US20130144130A1 - System method and device for monitoring a person's vital signs - Google Patents

System method and device for monitoring a person's vital signs Download PDF

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US20130144130A1
US20130144130A1 US13/361,633 US201213361633A US2013144130A1 US 20130144130 A1 US20130144130 A1 US 20130144130A1 US 201213361633 A US201213361633 A US 201213361633A US 2013144130 A1 US2013144130 A1 US 2013144130A1
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person
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ecg waveform
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Brian K. Russell
Jonathan Woodward
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Zephyr Technology Corp
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Zephyr Technology Corp
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    • AHUMAN NECESSITIES
    • A61MEDICAL OR VETERINARY SCIENCE; HYGIENE
    • A61BDIAGNOSIS; SURGERY; IDENTIFICATION
    • A61B5/00Detecting, measuring or recording for diagnostic purposes; Identification of persons
    • A61B5/02Detecting, measuring or recording pulse, heart rate, blood pressure or blood flow; Combined pulse/heart-rate/blood pressure determination; Evaluating a cardiovascular condition not otherwise provided for, e.g. using combinations of techniques provided for in this group with electrocardiography or electroauscultation; Heart catheters for measuring blood pressure
    • A61B5/0205Simultaneously evaluating both cardiovascular conditions and different types of body conditions, e.g. heart and respiratory condition
    • AHUMAN NECESSITIES
    • A61MEDICAL OR VETERINARY SCIENCE; HYGIENE
    • A61BDIAGNOSIS; SURGERY; IDENTIFICATION
    • A61B5/00Detecting, measuring or recording for diagnostic purposes; Identification of persons
    • A61B5/04Measuring bioelectric signals of the body or parts thereof
    • A61B5/0402Electrocardiography, i.e. ECG
    • A61B5/0432Recording apparatus specially adapted therefor
    • A61B5/04325Recording apparatus specially adapted therefor using integrated circuit memory devices
    • AHUMAN NECESSITIES
    • A61MEDICAL OR VETERINARY SCIENCE; HYGIENE
    • A61BDIAGNOSIS; SURGERY; IDENTIFICATION
    • A61B5/00Detecting, measuring or recording for diagnostic purposes; Identification of persons
    • A61B5/103Detecting, measuring or recording devices for testing the shape, pattern, colour, size or movement of the body or parts thereof, for diagnostic purposes
    • A61B5/11Measuring movement of the entire body or parts thereof, e.g. head or hand tremor, mobility of a limb
    • A61B5/1118Determining activity level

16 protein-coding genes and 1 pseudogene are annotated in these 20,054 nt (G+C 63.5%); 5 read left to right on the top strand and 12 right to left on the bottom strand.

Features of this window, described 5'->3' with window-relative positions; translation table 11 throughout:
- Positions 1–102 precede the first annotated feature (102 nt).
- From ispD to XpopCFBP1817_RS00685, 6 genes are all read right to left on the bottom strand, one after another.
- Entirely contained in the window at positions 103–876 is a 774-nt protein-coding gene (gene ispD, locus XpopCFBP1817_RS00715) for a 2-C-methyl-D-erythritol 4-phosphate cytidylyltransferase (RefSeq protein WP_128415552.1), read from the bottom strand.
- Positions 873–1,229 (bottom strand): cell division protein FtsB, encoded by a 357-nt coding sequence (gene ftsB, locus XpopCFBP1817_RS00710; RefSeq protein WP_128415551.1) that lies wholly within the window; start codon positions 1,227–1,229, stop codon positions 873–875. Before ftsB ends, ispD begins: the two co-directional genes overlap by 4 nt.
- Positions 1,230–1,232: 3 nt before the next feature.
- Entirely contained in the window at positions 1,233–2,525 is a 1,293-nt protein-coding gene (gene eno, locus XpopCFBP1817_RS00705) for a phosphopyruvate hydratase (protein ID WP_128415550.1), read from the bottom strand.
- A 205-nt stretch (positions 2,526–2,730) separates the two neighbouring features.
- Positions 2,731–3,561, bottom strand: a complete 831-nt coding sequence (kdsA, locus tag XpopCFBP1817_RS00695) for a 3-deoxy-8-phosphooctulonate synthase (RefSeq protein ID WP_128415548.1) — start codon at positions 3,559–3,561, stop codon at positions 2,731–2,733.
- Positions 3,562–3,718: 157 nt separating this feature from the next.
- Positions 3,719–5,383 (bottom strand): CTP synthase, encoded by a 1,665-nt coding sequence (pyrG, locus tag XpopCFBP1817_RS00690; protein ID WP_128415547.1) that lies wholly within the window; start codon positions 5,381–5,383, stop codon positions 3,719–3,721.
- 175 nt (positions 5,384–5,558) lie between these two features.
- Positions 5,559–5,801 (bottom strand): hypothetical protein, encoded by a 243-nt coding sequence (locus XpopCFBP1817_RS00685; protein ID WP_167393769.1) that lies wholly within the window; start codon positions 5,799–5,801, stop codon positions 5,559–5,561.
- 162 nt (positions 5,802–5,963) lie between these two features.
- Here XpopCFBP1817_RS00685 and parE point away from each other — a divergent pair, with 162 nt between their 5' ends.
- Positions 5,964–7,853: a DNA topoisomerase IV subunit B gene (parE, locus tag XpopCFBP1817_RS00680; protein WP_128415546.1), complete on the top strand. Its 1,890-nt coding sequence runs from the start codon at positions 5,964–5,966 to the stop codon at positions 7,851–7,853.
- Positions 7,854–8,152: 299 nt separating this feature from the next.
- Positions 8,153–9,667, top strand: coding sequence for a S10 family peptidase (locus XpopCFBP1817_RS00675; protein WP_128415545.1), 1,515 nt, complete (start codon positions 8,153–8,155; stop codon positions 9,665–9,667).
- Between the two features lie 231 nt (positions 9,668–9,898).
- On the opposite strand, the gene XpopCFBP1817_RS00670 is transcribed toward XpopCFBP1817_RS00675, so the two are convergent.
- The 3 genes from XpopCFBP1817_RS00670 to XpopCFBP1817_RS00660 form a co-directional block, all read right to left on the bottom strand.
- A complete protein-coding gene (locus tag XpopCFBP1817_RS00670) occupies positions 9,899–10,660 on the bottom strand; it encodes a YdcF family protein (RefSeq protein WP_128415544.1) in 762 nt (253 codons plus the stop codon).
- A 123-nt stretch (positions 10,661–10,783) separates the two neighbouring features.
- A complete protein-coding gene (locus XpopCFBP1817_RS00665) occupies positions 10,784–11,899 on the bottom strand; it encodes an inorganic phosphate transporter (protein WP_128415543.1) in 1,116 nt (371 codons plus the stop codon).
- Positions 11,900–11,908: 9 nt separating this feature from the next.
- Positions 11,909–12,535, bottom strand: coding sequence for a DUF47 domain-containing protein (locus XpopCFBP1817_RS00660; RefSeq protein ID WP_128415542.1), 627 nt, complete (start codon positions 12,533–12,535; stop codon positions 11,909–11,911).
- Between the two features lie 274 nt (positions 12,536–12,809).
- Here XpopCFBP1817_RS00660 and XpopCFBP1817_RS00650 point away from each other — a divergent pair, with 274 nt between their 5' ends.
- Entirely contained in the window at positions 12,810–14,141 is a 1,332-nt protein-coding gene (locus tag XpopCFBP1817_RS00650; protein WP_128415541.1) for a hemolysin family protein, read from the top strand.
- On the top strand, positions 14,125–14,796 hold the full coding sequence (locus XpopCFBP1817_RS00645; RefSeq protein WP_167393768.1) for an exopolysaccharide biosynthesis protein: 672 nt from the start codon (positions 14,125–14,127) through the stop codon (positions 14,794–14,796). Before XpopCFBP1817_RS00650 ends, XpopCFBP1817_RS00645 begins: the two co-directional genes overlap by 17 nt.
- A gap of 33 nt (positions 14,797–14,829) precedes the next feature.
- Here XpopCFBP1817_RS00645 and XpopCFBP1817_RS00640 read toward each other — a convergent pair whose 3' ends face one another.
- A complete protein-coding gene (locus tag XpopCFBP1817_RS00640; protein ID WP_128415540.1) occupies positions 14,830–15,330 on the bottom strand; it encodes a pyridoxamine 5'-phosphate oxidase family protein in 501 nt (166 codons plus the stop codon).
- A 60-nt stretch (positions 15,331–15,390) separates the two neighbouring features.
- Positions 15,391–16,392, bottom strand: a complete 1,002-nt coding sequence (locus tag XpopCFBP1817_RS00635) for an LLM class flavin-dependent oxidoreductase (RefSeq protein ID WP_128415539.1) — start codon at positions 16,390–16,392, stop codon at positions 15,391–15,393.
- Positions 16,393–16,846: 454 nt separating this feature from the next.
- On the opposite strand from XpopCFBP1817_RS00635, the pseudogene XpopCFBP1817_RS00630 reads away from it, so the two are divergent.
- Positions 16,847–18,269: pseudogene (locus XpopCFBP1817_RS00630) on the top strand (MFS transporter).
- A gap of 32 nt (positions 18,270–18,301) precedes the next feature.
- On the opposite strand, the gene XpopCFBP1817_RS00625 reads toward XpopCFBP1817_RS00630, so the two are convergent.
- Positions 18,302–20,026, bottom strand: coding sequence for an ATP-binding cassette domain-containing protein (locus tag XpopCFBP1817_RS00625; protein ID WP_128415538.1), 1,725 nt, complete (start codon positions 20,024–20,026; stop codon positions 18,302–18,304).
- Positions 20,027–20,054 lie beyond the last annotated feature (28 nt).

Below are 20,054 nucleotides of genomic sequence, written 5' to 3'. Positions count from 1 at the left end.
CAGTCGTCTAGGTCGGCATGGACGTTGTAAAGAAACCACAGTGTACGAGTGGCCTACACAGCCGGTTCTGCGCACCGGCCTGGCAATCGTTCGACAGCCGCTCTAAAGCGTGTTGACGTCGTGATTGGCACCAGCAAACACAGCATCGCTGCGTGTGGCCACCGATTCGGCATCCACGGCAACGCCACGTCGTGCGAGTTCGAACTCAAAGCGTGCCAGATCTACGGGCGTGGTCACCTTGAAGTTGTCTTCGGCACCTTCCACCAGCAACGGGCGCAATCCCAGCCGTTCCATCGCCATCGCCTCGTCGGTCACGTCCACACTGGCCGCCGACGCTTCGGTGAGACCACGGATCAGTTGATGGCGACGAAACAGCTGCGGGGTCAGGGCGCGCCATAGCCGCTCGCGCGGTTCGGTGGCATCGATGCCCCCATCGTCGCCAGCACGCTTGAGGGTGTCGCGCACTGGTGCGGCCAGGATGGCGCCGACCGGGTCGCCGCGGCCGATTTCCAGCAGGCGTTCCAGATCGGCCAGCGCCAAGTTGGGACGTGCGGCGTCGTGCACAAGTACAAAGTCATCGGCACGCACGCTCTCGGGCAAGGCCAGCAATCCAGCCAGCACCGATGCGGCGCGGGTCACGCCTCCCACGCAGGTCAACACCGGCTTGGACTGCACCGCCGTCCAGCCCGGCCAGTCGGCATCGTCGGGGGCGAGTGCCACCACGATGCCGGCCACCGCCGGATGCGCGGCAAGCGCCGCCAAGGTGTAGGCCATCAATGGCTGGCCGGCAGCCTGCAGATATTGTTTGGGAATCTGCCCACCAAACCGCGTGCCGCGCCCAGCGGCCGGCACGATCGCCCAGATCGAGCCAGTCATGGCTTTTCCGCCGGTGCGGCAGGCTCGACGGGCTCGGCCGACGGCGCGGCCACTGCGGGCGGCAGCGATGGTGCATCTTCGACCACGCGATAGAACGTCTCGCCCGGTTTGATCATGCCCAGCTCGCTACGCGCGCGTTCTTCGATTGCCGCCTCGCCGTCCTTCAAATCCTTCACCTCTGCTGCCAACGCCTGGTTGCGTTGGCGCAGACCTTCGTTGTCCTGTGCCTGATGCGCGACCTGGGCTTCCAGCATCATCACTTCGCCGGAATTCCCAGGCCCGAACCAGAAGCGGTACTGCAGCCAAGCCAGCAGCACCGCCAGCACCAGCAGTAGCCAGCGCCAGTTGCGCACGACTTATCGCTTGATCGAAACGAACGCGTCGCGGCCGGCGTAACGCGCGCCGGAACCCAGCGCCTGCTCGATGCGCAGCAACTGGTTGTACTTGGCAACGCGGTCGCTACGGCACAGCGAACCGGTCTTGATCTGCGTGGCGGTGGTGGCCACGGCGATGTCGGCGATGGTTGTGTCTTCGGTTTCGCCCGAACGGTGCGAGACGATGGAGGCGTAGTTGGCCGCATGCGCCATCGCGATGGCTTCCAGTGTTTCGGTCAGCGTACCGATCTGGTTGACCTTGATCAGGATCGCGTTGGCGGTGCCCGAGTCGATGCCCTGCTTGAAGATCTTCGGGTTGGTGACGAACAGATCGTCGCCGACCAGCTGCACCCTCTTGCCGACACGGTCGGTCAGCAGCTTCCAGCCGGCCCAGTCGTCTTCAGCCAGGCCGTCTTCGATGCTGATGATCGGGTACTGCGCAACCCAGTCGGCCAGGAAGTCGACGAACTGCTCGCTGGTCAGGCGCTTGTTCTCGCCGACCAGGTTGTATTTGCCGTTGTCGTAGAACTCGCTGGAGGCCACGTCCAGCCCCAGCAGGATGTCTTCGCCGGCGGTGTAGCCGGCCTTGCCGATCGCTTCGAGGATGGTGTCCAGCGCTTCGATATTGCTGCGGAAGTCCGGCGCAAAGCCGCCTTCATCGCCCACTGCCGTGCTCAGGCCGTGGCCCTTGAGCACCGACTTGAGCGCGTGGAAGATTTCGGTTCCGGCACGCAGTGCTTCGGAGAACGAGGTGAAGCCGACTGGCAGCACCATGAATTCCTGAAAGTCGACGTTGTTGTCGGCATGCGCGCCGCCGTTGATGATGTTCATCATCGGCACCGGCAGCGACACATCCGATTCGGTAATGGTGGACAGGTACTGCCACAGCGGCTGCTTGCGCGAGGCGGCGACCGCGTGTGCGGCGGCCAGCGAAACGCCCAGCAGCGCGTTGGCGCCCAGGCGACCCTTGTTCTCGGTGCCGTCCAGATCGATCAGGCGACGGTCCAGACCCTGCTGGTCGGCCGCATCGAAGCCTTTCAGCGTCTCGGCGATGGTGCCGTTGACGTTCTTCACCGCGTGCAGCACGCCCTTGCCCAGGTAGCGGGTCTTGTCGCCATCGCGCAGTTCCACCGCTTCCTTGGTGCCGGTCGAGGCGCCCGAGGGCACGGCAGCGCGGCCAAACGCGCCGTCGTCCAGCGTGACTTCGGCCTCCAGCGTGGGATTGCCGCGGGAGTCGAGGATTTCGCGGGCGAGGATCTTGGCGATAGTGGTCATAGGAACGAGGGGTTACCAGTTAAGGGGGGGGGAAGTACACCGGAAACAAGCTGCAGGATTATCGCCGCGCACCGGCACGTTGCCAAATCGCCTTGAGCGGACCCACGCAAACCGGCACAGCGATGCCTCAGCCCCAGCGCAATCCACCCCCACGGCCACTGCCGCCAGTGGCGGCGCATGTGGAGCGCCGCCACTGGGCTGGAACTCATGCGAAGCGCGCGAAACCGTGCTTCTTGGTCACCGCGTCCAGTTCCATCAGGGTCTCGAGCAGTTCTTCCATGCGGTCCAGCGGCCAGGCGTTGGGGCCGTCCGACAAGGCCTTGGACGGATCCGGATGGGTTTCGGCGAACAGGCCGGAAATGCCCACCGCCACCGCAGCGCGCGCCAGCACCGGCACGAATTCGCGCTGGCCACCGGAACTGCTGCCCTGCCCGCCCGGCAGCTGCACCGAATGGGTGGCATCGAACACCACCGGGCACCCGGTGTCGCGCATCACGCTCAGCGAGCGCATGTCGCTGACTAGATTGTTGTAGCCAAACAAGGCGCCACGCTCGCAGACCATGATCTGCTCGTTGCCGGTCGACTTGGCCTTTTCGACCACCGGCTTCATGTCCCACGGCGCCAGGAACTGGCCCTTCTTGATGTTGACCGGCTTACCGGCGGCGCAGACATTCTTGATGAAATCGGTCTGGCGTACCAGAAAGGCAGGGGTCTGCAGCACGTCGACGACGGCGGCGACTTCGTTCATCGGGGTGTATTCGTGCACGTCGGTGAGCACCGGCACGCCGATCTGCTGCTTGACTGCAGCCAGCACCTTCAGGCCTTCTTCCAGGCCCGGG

• AHUMAN NECESSITIES
    • A61MEDICAL OR VETERINARY SCIENCE; HYGIENE
    • A61BDIAGNOSIS; SURGERY; IDENTIFICATION
    • A61B5/00Detecting, measuring or recording for diagnostic purposes; Identification of persons
    • A61B5/72Signal processing specially adapted for physiological signals or for diagnostic purposes
    • A61B5/7203Signal processing specially adapted for physiological signals or for diagnostic purposes for noise prevention, reduction or removal
    • A61B5/7207Signal processing specially adapted for physiological signals or for diagnostic purposes for noise prevention, reduction or removal of noise induced by motion artifacts
    • A61B5/721Signal processing specially adapted for physiological signals or for diagnostic purposes for noise prevention, reduction or removal of noise induced by motion artifacts using a separate sensor to detect motion or using motion information derived from signals other than the physiological signal to be measured
    • AHUMAN NECESSITIES
    • A61MEDICAL OR VETERINARY SCIENCE; HYGIENE
    • A61BDIAGNOSIS; SURGERY; IDENTIFICATION
    • A61B2560/00Constructional details of operational features of apparatus; Accessories for medical measuring apparatus
    • A61B2560/02Operational features
    • A61B2560/0242Operational features adapted to measure environmental factors, e.g. temperature, pollution
    • A61B2560/0247Operational features adapted to measure environmental factors, e.g. temperature, pollution for compensation or correction of the measured physiological value
    • AHUMAN NECESSITIES
    • A61MEDICAL OR VETERINARY SCIENCE; HYGIENE
    • A61BDIAGNOSIS; SURGERY; IDENTIFICATION
    • A61B5/00Detecting, measuring or recording for diagnostic purposes; Identification of persons
    • A61B5/0002Remote monitoring of patients using telemetry, e.g. transmission of vital signals via a communication network